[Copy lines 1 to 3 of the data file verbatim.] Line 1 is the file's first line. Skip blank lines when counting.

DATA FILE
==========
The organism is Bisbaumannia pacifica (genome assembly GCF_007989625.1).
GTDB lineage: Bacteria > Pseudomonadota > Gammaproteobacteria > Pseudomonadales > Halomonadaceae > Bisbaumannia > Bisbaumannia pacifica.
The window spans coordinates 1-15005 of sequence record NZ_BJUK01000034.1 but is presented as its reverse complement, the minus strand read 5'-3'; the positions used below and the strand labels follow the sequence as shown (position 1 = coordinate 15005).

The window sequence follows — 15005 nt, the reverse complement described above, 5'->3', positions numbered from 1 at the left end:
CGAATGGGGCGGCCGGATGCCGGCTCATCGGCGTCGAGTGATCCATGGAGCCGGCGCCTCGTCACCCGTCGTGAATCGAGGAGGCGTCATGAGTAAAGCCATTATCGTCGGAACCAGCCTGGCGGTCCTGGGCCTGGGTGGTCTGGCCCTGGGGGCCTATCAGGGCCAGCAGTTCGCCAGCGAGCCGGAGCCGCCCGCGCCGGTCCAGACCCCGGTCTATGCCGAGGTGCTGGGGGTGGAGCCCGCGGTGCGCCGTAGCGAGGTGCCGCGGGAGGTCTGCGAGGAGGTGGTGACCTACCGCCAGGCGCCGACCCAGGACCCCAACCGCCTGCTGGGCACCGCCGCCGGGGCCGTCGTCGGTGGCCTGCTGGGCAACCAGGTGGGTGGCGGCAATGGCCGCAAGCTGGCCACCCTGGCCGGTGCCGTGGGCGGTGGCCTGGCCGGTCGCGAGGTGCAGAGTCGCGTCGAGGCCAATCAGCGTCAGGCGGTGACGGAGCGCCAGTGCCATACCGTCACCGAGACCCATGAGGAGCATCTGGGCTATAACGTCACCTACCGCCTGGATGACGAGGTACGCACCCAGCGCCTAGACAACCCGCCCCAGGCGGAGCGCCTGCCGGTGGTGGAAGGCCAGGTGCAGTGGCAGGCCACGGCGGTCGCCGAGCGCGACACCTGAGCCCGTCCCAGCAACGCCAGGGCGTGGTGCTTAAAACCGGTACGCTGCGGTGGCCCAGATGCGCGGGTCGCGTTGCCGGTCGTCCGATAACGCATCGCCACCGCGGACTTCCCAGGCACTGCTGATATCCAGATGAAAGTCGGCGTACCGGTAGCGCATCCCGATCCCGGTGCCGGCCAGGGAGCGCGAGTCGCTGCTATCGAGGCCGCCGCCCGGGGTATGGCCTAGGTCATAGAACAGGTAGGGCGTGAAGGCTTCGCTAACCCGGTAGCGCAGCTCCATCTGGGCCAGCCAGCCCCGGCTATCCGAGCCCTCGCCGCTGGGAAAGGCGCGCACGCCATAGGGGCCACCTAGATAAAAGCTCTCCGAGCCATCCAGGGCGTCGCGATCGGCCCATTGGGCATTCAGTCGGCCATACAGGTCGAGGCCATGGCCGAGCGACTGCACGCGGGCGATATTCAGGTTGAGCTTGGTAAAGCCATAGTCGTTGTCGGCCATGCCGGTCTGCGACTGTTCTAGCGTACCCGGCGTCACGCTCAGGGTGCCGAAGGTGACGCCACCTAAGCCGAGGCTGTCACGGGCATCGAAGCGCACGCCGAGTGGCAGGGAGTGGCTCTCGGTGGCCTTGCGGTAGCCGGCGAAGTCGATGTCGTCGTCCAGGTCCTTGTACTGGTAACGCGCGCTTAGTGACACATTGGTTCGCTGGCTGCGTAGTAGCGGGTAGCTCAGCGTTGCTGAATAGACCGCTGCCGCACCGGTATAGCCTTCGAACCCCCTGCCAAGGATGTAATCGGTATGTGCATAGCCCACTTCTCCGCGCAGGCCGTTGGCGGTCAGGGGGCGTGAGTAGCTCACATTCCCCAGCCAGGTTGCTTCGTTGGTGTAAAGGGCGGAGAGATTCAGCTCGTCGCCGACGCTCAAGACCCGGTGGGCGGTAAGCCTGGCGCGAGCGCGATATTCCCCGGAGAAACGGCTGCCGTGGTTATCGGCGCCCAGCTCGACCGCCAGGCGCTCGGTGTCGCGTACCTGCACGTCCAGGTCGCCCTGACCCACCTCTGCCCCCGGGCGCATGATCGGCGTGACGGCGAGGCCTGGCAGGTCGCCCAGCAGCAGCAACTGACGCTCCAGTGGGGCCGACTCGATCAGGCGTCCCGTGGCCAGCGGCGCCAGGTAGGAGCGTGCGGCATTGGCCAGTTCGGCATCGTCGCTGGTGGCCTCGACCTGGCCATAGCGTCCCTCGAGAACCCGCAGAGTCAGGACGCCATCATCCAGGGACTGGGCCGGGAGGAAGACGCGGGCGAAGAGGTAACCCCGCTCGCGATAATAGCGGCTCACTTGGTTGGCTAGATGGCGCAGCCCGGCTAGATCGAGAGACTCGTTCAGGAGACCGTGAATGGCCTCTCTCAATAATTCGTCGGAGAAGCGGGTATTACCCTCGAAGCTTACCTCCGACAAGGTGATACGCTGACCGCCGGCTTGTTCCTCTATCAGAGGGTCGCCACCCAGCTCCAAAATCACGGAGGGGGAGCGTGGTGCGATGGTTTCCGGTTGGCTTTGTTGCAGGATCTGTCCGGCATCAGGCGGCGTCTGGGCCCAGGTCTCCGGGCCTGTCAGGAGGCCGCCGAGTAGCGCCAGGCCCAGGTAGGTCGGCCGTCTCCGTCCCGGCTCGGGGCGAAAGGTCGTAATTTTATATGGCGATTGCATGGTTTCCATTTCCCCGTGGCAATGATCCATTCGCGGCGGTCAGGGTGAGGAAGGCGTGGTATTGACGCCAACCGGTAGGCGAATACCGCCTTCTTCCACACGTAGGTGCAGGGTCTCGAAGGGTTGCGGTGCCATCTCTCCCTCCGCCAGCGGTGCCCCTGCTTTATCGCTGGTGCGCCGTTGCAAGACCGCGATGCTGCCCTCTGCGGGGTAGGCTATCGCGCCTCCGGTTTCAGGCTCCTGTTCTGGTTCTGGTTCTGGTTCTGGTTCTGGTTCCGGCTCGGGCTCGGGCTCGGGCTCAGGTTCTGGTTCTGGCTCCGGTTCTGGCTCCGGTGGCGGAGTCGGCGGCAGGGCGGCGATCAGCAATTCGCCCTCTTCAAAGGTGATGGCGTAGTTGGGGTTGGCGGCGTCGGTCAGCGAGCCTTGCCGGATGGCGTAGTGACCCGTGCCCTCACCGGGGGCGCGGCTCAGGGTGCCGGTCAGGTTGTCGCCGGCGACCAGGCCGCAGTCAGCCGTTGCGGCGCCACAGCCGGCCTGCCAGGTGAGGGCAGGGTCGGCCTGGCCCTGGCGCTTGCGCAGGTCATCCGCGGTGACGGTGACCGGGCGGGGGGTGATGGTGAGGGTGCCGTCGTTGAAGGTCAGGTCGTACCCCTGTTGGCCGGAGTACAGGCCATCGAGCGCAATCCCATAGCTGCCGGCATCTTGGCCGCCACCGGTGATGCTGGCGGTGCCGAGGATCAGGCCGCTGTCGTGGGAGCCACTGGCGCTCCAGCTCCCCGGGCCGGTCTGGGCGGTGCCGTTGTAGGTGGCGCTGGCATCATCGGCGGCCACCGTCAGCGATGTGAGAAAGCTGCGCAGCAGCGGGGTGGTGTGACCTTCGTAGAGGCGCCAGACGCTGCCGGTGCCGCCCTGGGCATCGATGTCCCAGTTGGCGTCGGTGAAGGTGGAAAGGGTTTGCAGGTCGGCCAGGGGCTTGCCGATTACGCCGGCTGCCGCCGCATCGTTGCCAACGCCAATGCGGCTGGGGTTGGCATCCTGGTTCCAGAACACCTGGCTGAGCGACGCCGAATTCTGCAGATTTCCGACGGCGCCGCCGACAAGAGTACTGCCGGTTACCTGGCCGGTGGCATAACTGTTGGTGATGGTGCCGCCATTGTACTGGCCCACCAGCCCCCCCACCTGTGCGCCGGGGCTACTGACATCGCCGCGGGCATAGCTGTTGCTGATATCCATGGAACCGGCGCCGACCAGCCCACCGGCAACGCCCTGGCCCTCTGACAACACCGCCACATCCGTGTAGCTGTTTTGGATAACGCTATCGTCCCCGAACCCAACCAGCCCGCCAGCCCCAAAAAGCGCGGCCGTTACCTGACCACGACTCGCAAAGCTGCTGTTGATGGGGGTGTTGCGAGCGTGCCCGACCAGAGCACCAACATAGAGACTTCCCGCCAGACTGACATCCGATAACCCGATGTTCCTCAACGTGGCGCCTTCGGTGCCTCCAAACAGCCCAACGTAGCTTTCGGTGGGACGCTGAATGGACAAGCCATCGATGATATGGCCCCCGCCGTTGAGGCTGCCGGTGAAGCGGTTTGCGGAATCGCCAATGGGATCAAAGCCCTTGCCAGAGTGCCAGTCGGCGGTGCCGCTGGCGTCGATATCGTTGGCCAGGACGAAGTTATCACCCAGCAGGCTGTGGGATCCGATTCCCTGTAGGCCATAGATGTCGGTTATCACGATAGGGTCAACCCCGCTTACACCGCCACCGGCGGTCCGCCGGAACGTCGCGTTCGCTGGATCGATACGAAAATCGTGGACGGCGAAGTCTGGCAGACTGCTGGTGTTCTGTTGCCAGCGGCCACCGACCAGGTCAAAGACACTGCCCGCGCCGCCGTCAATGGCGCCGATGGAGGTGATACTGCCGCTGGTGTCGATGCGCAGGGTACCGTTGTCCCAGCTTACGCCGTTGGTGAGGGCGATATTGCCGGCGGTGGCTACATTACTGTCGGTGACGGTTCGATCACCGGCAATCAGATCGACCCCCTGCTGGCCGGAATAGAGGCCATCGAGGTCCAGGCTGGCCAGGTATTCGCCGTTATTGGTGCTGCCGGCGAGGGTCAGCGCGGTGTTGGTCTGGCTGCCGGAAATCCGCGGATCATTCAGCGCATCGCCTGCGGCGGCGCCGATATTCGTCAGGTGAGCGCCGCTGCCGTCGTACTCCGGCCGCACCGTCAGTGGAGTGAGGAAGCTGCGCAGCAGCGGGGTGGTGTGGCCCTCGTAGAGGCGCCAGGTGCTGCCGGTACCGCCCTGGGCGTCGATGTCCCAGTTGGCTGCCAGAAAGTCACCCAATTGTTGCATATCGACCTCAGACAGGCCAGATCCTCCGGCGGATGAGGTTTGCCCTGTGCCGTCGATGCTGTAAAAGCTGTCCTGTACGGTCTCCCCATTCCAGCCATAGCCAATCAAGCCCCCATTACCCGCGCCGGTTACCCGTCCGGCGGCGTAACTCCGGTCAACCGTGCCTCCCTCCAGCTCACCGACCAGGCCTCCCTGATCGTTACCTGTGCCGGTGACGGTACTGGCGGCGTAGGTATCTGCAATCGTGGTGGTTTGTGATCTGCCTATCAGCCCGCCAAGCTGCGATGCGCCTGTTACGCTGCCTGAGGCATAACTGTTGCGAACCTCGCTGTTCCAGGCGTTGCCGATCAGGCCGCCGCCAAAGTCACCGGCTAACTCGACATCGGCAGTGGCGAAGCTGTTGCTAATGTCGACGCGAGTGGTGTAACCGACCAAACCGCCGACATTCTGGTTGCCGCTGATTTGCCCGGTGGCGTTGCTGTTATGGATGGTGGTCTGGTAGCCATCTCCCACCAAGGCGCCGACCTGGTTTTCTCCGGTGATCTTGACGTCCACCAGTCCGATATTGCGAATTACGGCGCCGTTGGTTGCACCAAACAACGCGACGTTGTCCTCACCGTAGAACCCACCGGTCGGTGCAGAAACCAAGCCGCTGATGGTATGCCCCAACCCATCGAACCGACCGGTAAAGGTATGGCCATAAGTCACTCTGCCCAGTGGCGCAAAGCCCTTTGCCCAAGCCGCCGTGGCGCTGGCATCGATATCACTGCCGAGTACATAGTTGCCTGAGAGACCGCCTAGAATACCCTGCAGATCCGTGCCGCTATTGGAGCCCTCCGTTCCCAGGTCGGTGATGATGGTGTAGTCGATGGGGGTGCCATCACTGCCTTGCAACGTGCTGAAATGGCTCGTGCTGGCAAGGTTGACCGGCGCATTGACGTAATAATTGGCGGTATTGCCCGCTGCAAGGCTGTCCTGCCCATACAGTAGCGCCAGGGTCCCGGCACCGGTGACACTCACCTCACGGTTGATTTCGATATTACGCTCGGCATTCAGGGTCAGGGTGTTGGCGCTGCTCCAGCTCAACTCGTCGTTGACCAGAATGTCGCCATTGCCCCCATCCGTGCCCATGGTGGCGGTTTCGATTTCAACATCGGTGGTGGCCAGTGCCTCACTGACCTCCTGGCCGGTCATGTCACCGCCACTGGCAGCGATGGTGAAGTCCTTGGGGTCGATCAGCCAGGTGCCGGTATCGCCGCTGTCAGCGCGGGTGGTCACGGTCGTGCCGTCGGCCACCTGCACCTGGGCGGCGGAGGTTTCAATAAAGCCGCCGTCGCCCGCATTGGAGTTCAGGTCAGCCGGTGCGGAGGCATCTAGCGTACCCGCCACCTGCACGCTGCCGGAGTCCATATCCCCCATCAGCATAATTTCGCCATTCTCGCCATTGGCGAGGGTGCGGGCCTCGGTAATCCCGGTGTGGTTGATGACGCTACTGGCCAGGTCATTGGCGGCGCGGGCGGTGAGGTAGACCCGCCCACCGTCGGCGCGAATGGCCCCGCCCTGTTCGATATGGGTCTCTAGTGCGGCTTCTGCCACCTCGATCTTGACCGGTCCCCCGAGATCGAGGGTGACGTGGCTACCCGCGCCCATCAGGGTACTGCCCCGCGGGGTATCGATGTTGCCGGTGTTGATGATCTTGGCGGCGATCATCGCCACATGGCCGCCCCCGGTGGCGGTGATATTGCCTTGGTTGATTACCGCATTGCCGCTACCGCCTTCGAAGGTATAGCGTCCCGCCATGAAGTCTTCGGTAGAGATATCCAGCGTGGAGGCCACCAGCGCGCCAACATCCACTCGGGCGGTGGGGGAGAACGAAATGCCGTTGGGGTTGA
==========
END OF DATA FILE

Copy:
The organism is Bisbaumannia pacifica (genome assembly GCF_007989625.1).
GTDB lineage: Bacteria > Pseudomonadota > Gammaproteobacteria > Pseudomonadales > Halomonadaceae > Bisbaumannia > Bisbaumannia pacifica.
The window spans coordinates 1-15005 of sequence record NZ_BJUK01000034.1 but is presented as its reverse complement, the minus strand read 5'-3'; the positions used below and the strand labels follow the sequence as shown (position 1 = coordinate 15005).